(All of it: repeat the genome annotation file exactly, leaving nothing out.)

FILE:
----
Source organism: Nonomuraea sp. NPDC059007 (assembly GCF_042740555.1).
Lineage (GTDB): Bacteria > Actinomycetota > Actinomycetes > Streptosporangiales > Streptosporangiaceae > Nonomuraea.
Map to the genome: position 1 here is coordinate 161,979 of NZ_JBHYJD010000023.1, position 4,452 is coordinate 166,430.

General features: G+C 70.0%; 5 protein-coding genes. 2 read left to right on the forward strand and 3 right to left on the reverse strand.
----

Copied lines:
Source organism: Nonomuraea sp. NPDC059007 (assembly GCF_042740555.1).
Lineage (GTDB): Bacteria > Actinomycetota > Actinomycetes > Streptosporangiales > Streptosporangiaceae > Nonomuraea.
Map to the genome: position 1 here is coordinate 161,979 of NZ_JBHYJD010000023.1, position 4,452 is coordinate 166,430.

General features: G+C 70.0%; 5 protein-coding genes. 2 read left to right on the forward strand and 3 right to left on the reverse strand.